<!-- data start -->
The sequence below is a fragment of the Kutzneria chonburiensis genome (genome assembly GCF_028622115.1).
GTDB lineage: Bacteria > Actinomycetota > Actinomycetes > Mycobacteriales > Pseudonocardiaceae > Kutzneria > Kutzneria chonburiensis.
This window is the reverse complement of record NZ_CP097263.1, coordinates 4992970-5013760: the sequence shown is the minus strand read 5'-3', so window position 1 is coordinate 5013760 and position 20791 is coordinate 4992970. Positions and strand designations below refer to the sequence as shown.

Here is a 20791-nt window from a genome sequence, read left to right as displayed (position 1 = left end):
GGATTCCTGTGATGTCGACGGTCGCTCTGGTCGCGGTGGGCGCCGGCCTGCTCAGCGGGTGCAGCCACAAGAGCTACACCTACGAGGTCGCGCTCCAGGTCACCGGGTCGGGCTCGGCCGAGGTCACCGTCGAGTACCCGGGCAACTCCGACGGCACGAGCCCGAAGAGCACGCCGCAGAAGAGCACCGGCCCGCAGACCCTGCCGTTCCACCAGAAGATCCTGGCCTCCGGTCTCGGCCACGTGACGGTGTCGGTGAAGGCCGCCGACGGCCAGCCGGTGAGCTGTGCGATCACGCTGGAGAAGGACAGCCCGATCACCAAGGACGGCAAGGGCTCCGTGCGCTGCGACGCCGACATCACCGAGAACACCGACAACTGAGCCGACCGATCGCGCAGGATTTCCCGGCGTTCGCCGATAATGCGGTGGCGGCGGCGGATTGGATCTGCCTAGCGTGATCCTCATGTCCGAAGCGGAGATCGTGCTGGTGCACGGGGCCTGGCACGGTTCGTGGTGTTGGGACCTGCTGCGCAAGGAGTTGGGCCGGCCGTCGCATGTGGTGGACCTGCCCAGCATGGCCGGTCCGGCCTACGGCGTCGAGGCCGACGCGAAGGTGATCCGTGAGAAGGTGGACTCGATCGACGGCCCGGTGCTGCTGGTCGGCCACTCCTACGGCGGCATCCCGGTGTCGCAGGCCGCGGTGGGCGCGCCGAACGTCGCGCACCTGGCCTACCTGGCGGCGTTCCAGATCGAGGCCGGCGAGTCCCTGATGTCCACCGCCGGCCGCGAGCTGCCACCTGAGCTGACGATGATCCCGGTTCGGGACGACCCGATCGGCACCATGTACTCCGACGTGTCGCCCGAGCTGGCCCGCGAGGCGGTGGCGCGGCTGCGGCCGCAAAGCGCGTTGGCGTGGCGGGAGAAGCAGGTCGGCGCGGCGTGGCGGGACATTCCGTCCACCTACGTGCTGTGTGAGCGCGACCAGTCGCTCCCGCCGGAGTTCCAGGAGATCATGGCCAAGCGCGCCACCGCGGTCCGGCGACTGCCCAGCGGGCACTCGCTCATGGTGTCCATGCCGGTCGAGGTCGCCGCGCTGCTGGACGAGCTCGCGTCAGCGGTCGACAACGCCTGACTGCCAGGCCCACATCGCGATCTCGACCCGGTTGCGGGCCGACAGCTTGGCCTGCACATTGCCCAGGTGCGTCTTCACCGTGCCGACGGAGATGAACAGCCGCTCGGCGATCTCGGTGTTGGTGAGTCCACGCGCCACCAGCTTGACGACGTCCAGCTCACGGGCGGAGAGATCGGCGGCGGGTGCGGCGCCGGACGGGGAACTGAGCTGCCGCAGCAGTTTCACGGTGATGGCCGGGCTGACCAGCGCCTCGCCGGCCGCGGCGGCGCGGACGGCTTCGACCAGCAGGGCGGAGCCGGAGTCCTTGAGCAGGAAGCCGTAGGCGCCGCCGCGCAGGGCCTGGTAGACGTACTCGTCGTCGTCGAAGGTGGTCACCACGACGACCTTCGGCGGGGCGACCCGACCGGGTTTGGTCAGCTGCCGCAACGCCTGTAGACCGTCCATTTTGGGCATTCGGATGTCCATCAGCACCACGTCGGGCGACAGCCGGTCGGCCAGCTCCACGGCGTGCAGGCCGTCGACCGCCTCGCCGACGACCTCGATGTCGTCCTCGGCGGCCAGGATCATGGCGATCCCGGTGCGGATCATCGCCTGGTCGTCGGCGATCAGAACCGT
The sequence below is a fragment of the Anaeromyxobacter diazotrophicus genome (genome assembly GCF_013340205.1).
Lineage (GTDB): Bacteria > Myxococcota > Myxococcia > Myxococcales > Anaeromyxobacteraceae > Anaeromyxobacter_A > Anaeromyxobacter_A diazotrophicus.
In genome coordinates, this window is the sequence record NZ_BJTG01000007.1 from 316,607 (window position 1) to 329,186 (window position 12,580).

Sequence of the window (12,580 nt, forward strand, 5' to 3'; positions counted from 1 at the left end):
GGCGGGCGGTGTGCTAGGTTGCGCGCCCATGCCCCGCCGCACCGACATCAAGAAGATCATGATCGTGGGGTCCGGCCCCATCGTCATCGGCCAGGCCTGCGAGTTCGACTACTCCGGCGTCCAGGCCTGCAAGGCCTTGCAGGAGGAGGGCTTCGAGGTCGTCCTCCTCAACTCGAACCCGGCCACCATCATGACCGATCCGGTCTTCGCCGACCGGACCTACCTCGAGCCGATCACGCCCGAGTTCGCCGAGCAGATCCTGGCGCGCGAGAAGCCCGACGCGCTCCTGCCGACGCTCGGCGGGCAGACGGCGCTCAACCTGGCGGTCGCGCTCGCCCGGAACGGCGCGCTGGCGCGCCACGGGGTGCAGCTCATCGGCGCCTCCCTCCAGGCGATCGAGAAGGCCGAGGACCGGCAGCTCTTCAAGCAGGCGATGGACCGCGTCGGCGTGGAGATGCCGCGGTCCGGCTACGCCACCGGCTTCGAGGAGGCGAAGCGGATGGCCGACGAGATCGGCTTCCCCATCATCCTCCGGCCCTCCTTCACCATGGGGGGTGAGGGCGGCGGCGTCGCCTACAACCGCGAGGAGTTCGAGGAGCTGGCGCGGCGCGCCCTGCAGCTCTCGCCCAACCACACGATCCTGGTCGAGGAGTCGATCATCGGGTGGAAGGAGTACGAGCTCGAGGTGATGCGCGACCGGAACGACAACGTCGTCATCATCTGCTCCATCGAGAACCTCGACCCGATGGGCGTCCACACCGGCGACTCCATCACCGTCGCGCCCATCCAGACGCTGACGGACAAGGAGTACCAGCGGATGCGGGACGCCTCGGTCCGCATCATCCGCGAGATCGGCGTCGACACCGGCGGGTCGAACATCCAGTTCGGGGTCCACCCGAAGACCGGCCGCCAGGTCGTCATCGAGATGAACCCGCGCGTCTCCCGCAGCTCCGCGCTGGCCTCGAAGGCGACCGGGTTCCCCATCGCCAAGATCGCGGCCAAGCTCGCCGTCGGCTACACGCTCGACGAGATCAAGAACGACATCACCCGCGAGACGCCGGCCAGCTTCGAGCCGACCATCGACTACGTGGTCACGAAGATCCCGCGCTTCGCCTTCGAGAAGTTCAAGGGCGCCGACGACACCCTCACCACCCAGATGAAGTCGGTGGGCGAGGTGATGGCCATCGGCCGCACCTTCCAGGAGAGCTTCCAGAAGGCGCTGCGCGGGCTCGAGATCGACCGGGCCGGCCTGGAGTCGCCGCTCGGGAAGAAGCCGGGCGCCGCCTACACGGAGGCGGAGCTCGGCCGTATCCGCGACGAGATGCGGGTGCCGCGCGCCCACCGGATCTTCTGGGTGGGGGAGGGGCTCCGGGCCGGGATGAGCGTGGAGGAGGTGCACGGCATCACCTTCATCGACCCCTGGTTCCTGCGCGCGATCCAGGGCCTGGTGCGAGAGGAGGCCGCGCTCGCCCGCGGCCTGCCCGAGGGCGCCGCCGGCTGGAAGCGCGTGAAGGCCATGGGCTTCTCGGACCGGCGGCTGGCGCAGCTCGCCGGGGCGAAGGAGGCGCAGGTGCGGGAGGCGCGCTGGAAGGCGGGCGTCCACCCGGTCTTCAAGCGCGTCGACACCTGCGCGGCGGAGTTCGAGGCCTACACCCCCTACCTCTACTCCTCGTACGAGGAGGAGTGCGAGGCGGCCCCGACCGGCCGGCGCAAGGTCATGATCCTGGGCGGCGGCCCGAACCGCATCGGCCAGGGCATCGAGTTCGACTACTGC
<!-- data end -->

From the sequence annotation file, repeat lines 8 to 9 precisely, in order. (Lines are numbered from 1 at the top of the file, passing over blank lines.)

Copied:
In genome coordinates, this window is the sequence record NZ_BJTG01000007.1 from 316,607 (window position 1) to 329,186 (window position 12,580).

Sequence of the window (12,580 nt, forward strand, 5' to 3'; positions counted from 1 at the left end):